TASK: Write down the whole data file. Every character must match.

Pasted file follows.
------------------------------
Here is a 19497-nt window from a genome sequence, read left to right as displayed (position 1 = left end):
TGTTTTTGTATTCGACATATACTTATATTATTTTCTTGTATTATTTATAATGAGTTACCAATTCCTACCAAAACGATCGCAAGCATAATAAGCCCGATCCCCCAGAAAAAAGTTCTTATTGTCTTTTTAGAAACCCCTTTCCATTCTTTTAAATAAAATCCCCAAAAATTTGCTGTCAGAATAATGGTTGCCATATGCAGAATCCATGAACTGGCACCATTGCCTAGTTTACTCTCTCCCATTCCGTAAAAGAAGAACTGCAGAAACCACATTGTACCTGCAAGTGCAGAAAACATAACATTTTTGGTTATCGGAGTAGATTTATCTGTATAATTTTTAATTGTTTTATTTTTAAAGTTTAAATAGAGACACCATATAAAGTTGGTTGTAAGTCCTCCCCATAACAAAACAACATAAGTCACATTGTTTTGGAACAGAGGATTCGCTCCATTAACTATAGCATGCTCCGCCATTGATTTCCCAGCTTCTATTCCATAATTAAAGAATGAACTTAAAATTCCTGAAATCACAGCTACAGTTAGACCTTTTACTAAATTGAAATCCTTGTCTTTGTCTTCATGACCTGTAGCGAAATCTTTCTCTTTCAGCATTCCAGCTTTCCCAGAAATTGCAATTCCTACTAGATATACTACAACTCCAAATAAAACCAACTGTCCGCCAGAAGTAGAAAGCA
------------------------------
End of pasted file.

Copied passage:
Here is a 19497-nt window from a genome sequence, read left to right as displayed (position 1 = left end):
TGTTTTTGTATTCGACATATACTTATATTATTTTCTTGTATTATTTATAATGAGTTACCAATTCCTACCAAAACGATCGCAAGCATAATAAGCCCGATCCCCCAGAAAAAAGTTCTTATTGTCTTTTTAGAAACCCCTTTCCATTCTTTTAAATAAAATCCCCAAAAATTTGCTGTCAGAATAATGGTTGCCATATGCAGAATCCATGAACTGGCACCATTGCCTAGTTTACTCTCTCCCATTCCGTAAAAGAAGAACTGCAGAAACCACATTGTACCTGCAAGTGCAGAAAACATAACATTTTTGGTTATCGGAGTAGATTTATCTGTATAATTTTTAATTGTTTTATTTTTAAAGTTTAAATAGAGACACCATATAAAGTTGGTTGTAAGTCCTCCCCATAACAAAACAACATAAGTCACATTGTTTTGGAACAGAGGATTCGCTCCATTAACTATAGCATGCTCCGCCATTGATTTCCCAGCTTCTATTCCATAATTAAAGAATGAACTTAAAATTCCTGAAATCACAGCTACAGTTAGACCTTTTACTAAATTGAAATCCTTGTCTTTGTCTTCATGACCTGTAGCGAAATCTTTCTCTTTCAGCATTCCAGCTTTCCCAGAAATTGCAATTCCTACTAGATATACTACAACTCCAAATAAAACCAACTGTCCGCCAGAAGTAGAAAGCA